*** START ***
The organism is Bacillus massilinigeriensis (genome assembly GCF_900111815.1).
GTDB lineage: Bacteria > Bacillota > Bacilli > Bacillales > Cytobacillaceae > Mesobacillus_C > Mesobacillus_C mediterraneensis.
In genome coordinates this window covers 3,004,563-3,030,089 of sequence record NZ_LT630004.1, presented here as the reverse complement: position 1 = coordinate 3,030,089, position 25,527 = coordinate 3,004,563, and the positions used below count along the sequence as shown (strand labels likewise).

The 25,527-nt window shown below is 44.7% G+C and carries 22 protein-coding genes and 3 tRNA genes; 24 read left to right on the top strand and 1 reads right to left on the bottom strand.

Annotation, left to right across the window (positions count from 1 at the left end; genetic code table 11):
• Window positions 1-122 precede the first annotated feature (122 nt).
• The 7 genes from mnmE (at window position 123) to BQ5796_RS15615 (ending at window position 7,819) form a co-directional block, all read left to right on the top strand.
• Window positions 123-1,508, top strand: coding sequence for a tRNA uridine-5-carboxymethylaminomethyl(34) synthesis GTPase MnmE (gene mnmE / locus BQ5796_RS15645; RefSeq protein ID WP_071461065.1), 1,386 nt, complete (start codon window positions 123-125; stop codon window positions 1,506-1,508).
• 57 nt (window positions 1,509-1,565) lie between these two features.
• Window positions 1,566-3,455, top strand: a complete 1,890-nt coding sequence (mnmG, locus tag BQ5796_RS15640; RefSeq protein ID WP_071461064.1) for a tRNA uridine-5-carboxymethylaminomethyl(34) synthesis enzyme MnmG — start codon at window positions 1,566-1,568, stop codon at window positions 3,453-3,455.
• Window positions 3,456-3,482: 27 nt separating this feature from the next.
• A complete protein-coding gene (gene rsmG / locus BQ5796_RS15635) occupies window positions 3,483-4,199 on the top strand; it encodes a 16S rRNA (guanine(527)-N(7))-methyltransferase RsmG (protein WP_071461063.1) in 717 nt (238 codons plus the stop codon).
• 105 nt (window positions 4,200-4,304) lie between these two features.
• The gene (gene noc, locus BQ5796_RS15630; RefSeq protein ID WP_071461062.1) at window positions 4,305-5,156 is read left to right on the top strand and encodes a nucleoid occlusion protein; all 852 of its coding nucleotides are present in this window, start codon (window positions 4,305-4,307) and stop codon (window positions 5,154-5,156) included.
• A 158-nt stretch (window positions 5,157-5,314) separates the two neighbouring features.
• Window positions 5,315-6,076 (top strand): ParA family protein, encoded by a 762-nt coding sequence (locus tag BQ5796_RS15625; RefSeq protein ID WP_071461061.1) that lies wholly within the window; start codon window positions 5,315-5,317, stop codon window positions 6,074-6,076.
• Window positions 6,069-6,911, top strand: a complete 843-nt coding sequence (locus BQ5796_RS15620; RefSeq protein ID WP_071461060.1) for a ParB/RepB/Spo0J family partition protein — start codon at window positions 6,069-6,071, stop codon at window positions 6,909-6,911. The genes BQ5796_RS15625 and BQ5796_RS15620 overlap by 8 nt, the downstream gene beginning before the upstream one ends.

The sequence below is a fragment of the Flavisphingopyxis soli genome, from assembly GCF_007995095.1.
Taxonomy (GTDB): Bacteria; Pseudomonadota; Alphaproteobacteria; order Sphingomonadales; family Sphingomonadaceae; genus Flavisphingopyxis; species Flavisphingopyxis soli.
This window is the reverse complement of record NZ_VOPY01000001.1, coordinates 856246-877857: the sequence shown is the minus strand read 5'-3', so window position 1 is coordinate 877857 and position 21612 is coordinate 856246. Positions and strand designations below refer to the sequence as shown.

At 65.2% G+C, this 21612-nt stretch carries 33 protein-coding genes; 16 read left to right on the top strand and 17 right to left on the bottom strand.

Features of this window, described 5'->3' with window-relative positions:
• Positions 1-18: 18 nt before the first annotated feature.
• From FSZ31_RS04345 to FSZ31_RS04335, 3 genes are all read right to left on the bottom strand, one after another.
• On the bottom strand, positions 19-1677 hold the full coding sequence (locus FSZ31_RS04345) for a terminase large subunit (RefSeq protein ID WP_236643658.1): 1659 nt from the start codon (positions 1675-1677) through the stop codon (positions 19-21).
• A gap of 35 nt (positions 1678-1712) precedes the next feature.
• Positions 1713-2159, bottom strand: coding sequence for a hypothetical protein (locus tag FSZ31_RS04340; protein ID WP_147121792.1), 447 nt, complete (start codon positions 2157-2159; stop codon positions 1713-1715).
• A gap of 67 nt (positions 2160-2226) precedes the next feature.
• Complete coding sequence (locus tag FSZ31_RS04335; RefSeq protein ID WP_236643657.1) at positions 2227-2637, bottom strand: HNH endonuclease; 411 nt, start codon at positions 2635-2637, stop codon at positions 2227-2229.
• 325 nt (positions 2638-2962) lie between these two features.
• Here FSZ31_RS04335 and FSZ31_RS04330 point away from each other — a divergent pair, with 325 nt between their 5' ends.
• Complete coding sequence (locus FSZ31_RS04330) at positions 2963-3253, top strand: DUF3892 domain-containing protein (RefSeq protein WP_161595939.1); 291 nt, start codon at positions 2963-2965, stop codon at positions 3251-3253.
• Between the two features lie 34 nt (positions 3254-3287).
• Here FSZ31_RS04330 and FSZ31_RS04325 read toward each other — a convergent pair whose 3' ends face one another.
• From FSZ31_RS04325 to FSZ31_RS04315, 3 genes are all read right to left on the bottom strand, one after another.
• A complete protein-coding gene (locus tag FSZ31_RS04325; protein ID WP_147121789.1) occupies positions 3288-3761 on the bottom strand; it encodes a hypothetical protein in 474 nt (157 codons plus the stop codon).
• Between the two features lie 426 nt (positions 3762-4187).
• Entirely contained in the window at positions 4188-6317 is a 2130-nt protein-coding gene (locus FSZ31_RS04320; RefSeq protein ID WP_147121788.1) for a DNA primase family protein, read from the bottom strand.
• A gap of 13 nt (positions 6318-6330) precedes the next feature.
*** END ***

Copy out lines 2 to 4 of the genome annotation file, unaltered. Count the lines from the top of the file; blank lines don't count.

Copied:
GTDB lineage: Bacteria > Bacillota > Bacilli > Bacillales > Cytobacillaceae > Mesobacillus_C > Mesobacillus_C mediterraneensis.
In genome coordinates this window covers 3,004,563-3,030,089 of sequence record NZ_LT630004.1, presented here as the reverse complement: position 1 = coordinate 3,030,089, position 25,527 = coordinate 3,004,563, and the positions used below count along the sequence as shown (strand labels likewise).

The 25,527-nt window shown below is 44.7% G+C and carries 22 protein-coding genes and 3 tRNA genes; 24 read left to right on the top strand and 1 reads right to left on the bottom strand.